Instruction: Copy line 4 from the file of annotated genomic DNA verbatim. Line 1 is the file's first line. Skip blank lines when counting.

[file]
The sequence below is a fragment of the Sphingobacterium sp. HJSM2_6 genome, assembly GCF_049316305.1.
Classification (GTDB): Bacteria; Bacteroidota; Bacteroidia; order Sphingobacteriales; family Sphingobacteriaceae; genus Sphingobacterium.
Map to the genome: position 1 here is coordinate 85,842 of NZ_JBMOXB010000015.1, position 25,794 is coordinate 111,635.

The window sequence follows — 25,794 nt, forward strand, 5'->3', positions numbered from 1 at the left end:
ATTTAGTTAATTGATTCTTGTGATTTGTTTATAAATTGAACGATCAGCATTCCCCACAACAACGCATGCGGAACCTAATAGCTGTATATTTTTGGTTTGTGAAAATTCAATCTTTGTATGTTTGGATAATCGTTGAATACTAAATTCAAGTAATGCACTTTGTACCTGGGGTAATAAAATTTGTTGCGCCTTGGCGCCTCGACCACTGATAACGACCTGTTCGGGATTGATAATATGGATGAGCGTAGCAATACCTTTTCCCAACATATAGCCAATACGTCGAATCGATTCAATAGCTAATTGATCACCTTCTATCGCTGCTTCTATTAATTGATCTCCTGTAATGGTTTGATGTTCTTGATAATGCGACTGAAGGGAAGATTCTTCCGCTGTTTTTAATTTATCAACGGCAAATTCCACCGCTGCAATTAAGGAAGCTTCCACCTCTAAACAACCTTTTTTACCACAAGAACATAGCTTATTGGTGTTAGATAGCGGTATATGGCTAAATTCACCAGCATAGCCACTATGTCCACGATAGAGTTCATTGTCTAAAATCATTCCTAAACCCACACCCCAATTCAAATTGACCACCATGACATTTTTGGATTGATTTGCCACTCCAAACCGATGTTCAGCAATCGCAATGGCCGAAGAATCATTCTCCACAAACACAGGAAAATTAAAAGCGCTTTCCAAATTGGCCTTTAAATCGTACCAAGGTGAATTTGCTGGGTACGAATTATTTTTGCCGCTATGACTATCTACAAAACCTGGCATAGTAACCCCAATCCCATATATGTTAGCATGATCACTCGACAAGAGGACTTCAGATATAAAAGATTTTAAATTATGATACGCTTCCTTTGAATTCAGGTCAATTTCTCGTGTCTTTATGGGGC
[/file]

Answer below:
The window sequence follows — 25,794 nt, forward strand, 5'->3', positions numbered from 1 at the left end: